With his hugely popular Message Bible, Eugene Peterson has transformed worship and Bible-study groups nationwide. Now, he is sharing the pastoral wisdom behind the Message. In Part 1, we recommended Peterson’s new memoir, “The Pastor” and published a short excerpt.
TODAY, in Part 2, Peterson talks about what he’s learned about the role of pastor.
2012 NEWS UPDATE: ReadTheSpirit recommends a new devotional Bible with excerpts of Peterson’s teacings: The Message Study Bible: Capturing the Notes and Reflections of Eugene H. Peterson, now available from Amazon.
HIGHLIGHTS OF OUR INTERVIEW
WITH EUGENE PETERSON
ON ‘THE PASTOR’
DAVID:Early in your book, you declare: “North American culture does not offer congenial conditions in which to live vocationally as a pastor.” That’s a startling statement. What do you mean?
EUGENE: What I mean by a lack of congenial conditions is that we live in a consumer culture and we’re trained from infancy to look for something that will satisfy us—and if we don’t like it, then we change, we buy another product. Unhappily, the church has bought that consumer strategy. Now, instead of staying in a place where you can train people and disciple people to become attentive to God, pastors are told to keep changing the product. America is the primary consumer society in the whole world and now we’ve got all these churches that have turned themselves into consumer churches. This is difficult for all of us, because we’re all trained to be consumers. People expect this. But, if we use consumer methods to develop our congregations, we almost guarantee immaturity.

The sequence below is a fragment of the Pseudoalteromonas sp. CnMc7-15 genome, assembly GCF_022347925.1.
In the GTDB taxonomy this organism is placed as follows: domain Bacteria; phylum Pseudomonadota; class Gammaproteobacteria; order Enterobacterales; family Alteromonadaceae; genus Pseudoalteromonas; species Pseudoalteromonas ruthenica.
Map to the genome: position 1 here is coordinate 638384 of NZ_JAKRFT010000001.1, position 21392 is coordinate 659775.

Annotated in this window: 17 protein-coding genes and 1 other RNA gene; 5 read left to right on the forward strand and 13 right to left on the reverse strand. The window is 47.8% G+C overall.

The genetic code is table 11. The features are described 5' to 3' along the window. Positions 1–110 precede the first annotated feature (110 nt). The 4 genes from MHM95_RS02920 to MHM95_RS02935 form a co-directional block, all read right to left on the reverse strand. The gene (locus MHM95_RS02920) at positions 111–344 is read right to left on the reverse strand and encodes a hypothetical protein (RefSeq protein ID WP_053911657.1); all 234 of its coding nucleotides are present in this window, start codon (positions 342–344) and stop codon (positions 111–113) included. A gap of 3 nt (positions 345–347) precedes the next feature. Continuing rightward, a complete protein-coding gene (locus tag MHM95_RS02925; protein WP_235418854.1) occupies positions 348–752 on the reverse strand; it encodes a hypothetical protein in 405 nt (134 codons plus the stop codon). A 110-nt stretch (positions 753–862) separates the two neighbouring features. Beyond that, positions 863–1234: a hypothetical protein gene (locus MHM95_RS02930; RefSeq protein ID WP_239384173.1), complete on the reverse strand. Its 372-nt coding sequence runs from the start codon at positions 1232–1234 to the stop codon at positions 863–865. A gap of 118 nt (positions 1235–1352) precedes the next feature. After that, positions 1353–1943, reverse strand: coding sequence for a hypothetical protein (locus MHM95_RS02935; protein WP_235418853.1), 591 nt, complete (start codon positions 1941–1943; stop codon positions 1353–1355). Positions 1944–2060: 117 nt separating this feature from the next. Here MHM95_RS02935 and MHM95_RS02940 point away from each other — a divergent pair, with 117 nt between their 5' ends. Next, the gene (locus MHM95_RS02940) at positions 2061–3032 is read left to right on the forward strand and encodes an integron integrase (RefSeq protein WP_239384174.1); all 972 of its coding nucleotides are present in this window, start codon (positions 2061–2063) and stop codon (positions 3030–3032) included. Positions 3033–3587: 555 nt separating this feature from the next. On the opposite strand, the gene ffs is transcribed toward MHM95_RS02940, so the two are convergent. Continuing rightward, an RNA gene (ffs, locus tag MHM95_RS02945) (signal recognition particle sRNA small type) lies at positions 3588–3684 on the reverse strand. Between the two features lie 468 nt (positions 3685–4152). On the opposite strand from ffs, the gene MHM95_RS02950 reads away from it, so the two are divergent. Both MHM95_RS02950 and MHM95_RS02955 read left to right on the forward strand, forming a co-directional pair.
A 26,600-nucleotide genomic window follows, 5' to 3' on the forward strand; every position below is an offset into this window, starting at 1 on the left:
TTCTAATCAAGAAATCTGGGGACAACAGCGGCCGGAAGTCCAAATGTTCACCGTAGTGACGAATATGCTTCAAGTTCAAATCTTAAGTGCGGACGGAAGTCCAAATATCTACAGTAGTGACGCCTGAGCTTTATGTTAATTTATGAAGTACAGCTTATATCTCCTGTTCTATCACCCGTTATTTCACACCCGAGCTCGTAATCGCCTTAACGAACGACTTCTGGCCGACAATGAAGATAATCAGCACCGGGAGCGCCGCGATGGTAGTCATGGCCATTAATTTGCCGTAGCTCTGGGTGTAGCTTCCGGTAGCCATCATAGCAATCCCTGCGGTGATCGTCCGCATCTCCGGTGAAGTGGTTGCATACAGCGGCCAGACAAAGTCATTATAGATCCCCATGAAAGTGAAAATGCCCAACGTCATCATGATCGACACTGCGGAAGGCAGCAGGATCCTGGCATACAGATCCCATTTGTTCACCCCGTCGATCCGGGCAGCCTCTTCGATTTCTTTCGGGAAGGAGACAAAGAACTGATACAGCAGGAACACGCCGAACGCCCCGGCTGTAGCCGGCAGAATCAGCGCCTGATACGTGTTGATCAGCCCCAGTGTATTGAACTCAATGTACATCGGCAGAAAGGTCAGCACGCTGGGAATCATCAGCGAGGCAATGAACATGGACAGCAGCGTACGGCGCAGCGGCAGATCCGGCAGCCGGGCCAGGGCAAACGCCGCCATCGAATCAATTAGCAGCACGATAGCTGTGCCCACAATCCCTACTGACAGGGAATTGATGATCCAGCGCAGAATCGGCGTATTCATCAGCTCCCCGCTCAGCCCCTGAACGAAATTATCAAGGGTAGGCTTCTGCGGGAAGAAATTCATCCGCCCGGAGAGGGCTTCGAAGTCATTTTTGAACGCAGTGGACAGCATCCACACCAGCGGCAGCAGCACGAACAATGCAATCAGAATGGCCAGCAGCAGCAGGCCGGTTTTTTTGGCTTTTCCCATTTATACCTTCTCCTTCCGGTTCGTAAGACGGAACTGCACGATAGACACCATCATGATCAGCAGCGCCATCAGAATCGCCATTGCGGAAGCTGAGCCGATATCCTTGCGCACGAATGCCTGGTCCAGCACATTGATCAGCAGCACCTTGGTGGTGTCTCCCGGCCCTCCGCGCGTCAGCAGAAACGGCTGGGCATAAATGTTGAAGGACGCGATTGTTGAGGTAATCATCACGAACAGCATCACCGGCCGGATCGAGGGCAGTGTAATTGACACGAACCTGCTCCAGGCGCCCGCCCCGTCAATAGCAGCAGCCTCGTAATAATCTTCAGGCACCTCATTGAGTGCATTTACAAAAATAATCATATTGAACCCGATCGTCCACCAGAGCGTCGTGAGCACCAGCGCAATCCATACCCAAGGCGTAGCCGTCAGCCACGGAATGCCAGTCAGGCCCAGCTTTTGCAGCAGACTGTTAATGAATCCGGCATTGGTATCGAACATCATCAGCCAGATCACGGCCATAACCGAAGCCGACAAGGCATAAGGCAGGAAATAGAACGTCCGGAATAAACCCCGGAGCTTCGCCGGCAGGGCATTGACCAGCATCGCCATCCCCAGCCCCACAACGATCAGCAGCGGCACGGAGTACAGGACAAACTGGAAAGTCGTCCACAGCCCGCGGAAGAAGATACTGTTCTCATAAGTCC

DAVID: You’re not alone in raising these concerns. Two other scholars we’ve interviewed at ReadTheSpirit—Kenda Creasy Dean on “Almost Christian” and Harvey Cox on “The Future of Faith”—see overwhelming data indicating that American Christians have strayed far from what we might call “orthodoxy.” Many have left their authentic Christian roots and really are searching for self satisfaction now in a consumer-driven way. If I read your new book correctly, you’re raising this same concern, right?